Soil characteristics in North Carolina (follow-up to WFO RAH post)

The previous blog post made by the NWS forecast office at Raleigh, NC (WFO RAH) illustrated the decrease in LIS total column relative soil moisture over North Carolina (NC) associated with the recent lack of rainfall through 1 September.  Despite receiving some nominal precipitation up to 0.50″ during the previous week, portions of eastern NC experienced the greatest amount of soil drying compared to central NC where practically no rain fell.

This response in the Noah land surface model within the real-time SPoRT-LIS is related to the disparate soil composition across NC as seen in Figure 1.  The soils consist of mostly sand or sandy loam composition across eastern NC compared to silty loam in central NC.  The movement of water in lower porosity, sandy soils is dominated by capillary action (upward movement of water against gravity) and thus readily release its water at higher soil moisture values.  Meanwhile, higher porosity soils (i.e., clay/silt with numerous smaller pores) retain water for longer time periods and tend to dry out more slowly at higher values of soil moisture (google “water retention curve” for more details).  Thus, despite the modest rainfall over the sandy soils of eastern NC, the soil actually dried out faster than over central NC where less rainfall was observed.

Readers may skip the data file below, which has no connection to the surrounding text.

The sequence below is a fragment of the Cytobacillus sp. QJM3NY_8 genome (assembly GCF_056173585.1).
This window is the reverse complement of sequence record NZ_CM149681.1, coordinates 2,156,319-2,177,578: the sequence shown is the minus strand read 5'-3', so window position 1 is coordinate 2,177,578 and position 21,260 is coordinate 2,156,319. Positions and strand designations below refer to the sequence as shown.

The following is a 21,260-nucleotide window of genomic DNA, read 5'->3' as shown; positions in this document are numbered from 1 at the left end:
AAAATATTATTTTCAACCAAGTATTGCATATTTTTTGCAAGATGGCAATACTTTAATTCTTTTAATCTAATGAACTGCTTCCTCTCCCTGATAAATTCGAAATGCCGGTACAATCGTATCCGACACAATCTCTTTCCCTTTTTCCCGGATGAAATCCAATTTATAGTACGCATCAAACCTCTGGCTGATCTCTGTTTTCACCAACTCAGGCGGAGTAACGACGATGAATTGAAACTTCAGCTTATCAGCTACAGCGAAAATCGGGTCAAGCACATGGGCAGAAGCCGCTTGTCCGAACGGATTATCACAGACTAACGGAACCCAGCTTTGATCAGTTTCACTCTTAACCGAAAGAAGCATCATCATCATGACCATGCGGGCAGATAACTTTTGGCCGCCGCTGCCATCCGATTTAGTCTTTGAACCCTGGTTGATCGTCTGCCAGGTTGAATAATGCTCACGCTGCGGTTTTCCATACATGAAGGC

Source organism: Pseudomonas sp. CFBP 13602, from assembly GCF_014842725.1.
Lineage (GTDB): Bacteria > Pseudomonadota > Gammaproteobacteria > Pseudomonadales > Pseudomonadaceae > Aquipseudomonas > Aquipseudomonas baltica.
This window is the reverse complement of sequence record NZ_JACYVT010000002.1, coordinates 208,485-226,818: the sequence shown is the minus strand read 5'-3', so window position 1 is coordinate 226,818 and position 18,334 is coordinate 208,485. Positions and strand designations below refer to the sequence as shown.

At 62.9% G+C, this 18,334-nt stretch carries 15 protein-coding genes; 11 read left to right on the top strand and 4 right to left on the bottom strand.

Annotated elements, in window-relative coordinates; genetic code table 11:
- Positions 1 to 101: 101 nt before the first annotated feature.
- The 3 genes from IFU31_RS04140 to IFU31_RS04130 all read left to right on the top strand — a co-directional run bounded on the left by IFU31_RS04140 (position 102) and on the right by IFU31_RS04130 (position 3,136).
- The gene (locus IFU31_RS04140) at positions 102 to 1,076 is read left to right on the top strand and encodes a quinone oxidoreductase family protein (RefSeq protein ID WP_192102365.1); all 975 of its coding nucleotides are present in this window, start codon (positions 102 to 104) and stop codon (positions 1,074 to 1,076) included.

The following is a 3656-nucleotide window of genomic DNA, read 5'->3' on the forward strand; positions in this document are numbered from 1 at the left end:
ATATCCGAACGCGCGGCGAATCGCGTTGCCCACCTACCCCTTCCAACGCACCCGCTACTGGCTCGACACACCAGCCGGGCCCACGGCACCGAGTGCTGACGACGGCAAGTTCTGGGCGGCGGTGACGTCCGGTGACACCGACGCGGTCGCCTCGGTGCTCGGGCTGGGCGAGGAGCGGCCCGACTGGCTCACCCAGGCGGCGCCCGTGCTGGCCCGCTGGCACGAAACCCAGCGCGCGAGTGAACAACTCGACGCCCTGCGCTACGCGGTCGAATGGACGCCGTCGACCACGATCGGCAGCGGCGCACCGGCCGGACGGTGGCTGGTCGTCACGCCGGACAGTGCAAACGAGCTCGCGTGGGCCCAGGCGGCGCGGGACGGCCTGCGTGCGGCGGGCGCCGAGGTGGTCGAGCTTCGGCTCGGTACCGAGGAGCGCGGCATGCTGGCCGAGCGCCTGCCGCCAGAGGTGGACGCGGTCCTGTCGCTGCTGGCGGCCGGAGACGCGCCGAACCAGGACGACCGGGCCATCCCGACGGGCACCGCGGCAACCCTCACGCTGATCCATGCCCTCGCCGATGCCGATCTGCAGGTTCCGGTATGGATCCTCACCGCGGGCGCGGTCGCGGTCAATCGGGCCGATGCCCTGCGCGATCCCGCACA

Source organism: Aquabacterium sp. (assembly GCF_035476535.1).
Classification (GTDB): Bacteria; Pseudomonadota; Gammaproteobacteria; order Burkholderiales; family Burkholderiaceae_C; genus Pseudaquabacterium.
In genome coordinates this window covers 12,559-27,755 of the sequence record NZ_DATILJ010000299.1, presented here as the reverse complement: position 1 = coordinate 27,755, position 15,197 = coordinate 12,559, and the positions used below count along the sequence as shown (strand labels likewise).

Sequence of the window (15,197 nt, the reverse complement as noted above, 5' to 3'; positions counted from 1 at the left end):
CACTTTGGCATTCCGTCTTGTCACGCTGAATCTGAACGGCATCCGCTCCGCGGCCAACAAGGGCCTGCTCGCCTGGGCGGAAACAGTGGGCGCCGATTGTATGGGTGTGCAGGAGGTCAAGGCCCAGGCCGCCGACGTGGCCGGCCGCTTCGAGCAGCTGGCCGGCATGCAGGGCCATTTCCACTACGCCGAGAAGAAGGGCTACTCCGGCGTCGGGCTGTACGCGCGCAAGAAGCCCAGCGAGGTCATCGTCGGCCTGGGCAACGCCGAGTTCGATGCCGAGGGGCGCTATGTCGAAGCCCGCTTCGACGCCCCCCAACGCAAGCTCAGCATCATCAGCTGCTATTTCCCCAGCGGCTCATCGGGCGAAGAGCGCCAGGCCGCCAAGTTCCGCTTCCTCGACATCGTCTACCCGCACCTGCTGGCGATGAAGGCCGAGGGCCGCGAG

Figure 1. Soil texture classifications used in the SPoRT-LIS runs of the Noah land surface model, centered over North Carolina.

3 thoughts on “Soil characteristics in North Carolina (follow-up to WFO RAH post)

  1. Thanks for replying about this Jon. I think this issue that RAH brought up is one of the most useful aspects of the LIS soil moisture for drought analysis. Rainfall that occurs across a region will not be “treated” the same way by the near-surface soils and those differing soil characteristics can have big impacts on agriculture or basin hydrology in the region. A weekly one inch rainfall on top of silt-loam soils will indeed have different soil moisture outcomes than a one inch rainfall on top of sandy soils

  2. N: National Centers for Environmental Prediction (NCEP)
    O: Oregon State University (Dept of Atmospheric Sciences)
    A: Air Force (both AFWA and AFRL – formerly AFGL, PL)
    H: Hydrology Lab – NWS (formerly Office of Hydrology – OH)
    (Taken from NOAH User Guide)

    The community NOAH LSM was developed beginning in 1993 through a collaboration of investigators from public and private institutions, spearheaded by the National Centers for Environmental Prediction (Chen et al. 1996; Koren et al. 1999). NOAH is a stand-alone, 1-D column model which can be executed in either coupled or uncoupled mode. The model applies finite-difference spatial discretization methods and a Crank-Nicholson time-integration scheme to numerically integrate the governing equations of the physical processes of the soil-vegetation-snowpack medium. NOAH has been used operationally in NCEP models since 1996, and it continues to benefit from a steady progression of improvements.
    (Taken from description on NASA/GSFC site)

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